Prof. D. R. Wilton
Adapted from notes by Prof. Stuart A. Long
Notes 13
Maxwell’s Equations
ECE 3317
Electromagnetic Fields
Four vector quantities
E
electric field strength [Volt/meter] = [kg

m/sec
3
]
D
electric flux density [Coul/meter
2
] = [Amp

sec/m
2
]
H
magnetic field strength [Amp/meter] = [Amp/m]
B
magnetic flux density [Weber/meter
2
] or [Tesla] = [kg/Amp

sec
2
]
each are functions of space and time
e.g.
E
(
x
,
y
,
z
,
t
)
J
electric current density [Amp/meter
2
]
ρ
v
electric charge density [Coul/meter
3
] = [Amp

sec/m
3
]
Sources generating
electromagnetic fields
MKS units
length
–
meter [m]
mass
–
kilogram [kg]
time
–
second [sec]
Some common prefixes and the power of ten each represent are listed below
femto

f

10

15
pico

p

10

12
nano

n

10

9
micro

μ

10

6
milli

m

10

3
mega

M

10
6
giga

G

10
9
tera

T

10
12
peta

P

10
15
centi

c

10

2
deci

d

10

1
deka

da

10
1
hecto

h

10
2
kilo

k

10
3
0
v
B
E
t
D
H J
t
B
D
ρ
Maxwell’s Equations
(time

varying, differential form)
Maxwell’s Equations
James Clerk Maxwell (1831
–
1879)
James Clerk Maxwell
was a Scottish mathematician and
theoretical physicist. His most significant achievement was the
development of the classical electromagnetic theory, synthesizing
all previous unrelated observations, experiments and equations
of electricity, magnetism and even optics into a consistent theory.
His set of equations
—
Maxwell's equations
—
demonstrated that
electricity, magnetism and even light are all manifestations of the
same phenomenon: the electromagnetic field. From that moment
on, all other classical laws or equations of these disciplines
became simplified cases of Maxwell's equations. Maxwell's work
in electromagnetism has been called the "
second great
unification in physics
", after the first one carried out by Isaac
Newton.
Maxwell demonstrated that electric and magnetic fields travel
through space in the form of waves, and at the constant speed of
light. Finally, in 1864 Maxwell wrote
A Dynamical Theory of the
Electromagnetic Field
where he first proposed that light was in
fact undulations in the same medium that is the cause of electric
and magnetic phenomena. His work in producing a unified model
of electromagnetism is considered to be one of the greatest
advances in physics.
(Wikipedia)
Maxwell’s Equations (cont.)
ˆ
ˆ ˆ
ˆ
0
ˆ
C S
C S S
S
v
S V
d
E dr B ndS
dt
d
H dr J ndS D ndS
dt
B ndS
D ndS
ρ dV
Faraday’s law
Ampere’s law
Magnetic Gauss law
Electric Gauss law
(Time

varying, integral form)
The above are the most fundamental form of Maxwell’s equations since
all differential forms, all boundary forms, and all frequency domain forms
derive from them!
Maxwell’s Equations (cont.)
0
v
B
E
t
D
H J
t
B
D
ρ
Faraday’s law
Ampere’s law
Magnetic Gauss law
Electric Gauss law
(Time

varying, differential form)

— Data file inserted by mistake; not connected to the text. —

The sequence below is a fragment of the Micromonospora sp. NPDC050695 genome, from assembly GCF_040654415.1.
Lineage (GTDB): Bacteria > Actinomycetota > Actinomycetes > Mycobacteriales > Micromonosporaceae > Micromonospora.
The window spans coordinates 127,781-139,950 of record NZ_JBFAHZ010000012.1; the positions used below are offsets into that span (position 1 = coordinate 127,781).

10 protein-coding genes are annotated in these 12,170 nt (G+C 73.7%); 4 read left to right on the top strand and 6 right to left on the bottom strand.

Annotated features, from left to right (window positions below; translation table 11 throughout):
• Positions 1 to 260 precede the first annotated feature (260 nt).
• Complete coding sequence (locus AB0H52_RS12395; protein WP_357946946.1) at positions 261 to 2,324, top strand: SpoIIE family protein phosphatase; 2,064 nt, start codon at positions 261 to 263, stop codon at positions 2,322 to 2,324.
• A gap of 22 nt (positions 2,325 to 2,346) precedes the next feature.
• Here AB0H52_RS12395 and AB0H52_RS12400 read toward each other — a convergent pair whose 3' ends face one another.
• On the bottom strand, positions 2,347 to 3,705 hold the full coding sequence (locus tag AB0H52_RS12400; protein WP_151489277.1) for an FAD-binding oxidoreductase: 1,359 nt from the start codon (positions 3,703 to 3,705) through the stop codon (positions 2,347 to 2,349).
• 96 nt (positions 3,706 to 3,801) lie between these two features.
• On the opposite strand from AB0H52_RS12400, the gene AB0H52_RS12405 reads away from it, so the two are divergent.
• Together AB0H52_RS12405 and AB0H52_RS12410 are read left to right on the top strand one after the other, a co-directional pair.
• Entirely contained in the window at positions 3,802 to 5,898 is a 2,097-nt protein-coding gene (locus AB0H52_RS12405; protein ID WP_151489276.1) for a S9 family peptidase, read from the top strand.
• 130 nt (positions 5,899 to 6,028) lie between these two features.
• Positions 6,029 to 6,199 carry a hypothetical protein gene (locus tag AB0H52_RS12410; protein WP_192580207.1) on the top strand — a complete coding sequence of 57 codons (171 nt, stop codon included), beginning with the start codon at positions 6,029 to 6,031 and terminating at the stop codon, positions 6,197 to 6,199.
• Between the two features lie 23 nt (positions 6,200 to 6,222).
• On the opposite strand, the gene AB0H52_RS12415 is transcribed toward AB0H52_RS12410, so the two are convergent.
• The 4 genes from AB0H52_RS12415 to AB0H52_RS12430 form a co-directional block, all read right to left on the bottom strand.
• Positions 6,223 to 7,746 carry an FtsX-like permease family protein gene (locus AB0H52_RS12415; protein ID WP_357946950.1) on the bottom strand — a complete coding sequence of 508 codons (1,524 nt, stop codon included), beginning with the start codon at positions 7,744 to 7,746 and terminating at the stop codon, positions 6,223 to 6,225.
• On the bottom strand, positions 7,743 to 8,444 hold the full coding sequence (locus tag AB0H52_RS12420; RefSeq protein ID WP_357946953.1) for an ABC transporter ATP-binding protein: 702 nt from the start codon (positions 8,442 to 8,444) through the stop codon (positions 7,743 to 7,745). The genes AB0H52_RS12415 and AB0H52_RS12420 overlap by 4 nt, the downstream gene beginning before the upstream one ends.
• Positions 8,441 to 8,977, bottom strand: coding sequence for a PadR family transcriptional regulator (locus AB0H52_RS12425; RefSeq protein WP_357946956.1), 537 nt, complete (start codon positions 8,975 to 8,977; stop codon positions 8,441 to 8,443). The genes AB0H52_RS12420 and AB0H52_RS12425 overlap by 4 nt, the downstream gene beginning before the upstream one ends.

0
D
H J
t
D
H J
t
J D
t
Law of Conservation of Electric
Charge (Continuity Equation)
v
J
t
Flow of electric
current out of volume
(per unit volume)
Rate of decrease of electric
charge (per unit volume)
[2.20]
Continuity Equation (cont.)
v
J
t
Apply the divergence theorem:
Integrate both sides over an arbitrary volume
V
:
v
V V
J dV dV
t
ˆ
v
S V
J ndS dV
t
V
S
ˆ
n
Continuity Equation (cont.)
Physical interpretation:
V
S
ˆ
n
ˆ
v
S V
J ndS dV
t
v
out v
V V
i dV dV
t t
encl
out
Q
i
t
(This assumes that the
surface is stationary.)
encl
in
Q
i
t
or
Maxwell’s Equations
Decouples
0
0 0
v
v
E
B D
E H J B D
t t
E D H J B
TimeDependent
TimeIndependent (Static
s)
and is a function of and is a functio
n of
v
H E H J
E B
H J D
B 0
D
v
j
j
Maxwell’s Equations
Time

harmonic (phasor) domain
j
t
Constitutive Relations
Characteristics of media relate
D
to
E
and
H
to
B
0
0
0
0
( = permittivity )
(
= permeability)
D E
B µ H
µ
12
0
7
0
[F/m]
8.8541878 10
= 4 10
H/m] ( )
[
µ
exact
[2.24]
[2.25]
[p. 35]
0 0
1
c
c = 2.99792458
10
8
[m/s]
(exact value that is defined)
Free Space
Constitutive Relations (cont.)
Free space, in the
phasor domain
:
0
0
0
0
( = permittivity )
(
D
=
= E
B
pe
=
rmeability
)
H
µ
µ
This follows from the fact that
V
aV t a
(where
a
is a real number)
Constitutive Relations (cont.)
In a
material medium
:
( = permittivity )
( = permeability
D = E
B=
)
H
µ
µ
0
0
=
r
r
µ µ
r
= relative permittivity
r
= relative permittivity
μ
or
ε
Independent of
Dependent on
space
homogenous
inhomogeneous
frequency non

dispersive dispersive
time
stationary
non

stationary
field strength linear
non

linear
direction of isotropic
anisotropic
E
or
H
Terminology
Isotropic Materials
ε
(or
μ
) is a scalar quantity,
which means that
E

D
(and
H

B
)
x x
B = H
y y
B = H
y
H
x
H
x
y
x x
D = E
y y
D = E
y
E
x
E
x
y
ε
(or
μ
) is a tensor (can be written as a matrix)
This results in
E
and
D
being
NOT
parallel to each other; they are
in different directions.
0 0
0 0
0 0
x x x
y y y
x x x
z z z
y y y
z z z
D E
D E
D E
D E
D E
D E
Anisotropic Materials
D
E
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